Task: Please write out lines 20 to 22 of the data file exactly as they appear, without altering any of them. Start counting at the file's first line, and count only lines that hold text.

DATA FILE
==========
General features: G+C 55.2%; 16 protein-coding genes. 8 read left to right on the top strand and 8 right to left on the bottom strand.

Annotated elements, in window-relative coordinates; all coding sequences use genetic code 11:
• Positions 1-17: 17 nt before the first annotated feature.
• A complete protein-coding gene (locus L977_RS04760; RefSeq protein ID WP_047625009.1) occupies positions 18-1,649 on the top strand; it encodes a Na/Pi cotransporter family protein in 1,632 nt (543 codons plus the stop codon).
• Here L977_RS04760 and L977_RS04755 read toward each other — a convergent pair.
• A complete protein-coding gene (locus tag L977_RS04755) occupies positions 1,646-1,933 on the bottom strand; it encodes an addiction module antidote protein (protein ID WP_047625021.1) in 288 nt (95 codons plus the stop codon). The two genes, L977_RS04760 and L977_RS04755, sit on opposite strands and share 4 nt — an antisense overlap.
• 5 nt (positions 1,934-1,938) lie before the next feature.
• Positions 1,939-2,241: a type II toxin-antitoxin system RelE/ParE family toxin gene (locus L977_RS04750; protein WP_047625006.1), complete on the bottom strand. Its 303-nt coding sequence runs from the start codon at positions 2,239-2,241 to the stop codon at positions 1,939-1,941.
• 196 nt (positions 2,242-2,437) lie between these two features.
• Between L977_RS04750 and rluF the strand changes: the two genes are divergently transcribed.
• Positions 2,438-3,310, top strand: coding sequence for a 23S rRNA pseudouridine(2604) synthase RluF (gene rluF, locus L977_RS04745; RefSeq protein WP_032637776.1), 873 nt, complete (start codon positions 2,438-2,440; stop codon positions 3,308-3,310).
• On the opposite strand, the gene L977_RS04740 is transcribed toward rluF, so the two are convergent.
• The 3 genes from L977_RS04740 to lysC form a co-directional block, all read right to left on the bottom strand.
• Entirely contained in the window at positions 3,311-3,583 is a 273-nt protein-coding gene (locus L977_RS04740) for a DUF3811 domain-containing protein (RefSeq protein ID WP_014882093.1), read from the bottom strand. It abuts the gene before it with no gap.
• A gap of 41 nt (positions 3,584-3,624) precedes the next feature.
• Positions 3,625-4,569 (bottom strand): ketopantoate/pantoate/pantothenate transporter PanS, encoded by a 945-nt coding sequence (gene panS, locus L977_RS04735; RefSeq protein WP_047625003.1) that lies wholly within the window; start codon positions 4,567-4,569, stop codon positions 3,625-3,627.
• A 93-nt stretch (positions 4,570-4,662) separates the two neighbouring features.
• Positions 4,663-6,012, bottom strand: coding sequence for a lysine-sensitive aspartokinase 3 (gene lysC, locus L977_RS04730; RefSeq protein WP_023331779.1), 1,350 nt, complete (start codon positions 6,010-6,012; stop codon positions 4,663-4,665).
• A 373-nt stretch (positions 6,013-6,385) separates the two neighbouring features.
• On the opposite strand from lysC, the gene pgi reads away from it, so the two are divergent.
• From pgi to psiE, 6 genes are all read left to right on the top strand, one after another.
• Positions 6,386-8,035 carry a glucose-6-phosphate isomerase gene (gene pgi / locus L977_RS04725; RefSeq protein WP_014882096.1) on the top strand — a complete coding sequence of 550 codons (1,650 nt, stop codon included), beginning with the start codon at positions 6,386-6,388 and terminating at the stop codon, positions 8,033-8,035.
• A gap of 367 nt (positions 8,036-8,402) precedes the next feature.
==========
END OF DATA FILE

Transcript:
• On the opposite strand from lysC, the gene pgi reads away from it, so the two are divergent.
• From pgi to psiE, 6 genes are all read left to right on the top strand, one after another.
• Positions 6,386-8,035 carry a glucose-6-phosphate isomerase gene (gene pgi / locus L977_RS04725; RefSeq protein WP_014882096.1) on the top strand — a complete coding sequence of 550 codons (1,650 nt, stop codon included), beginning with the start codon at positions 6,386-6,388 and terminating at the stop codon, positions 8,033-8,035.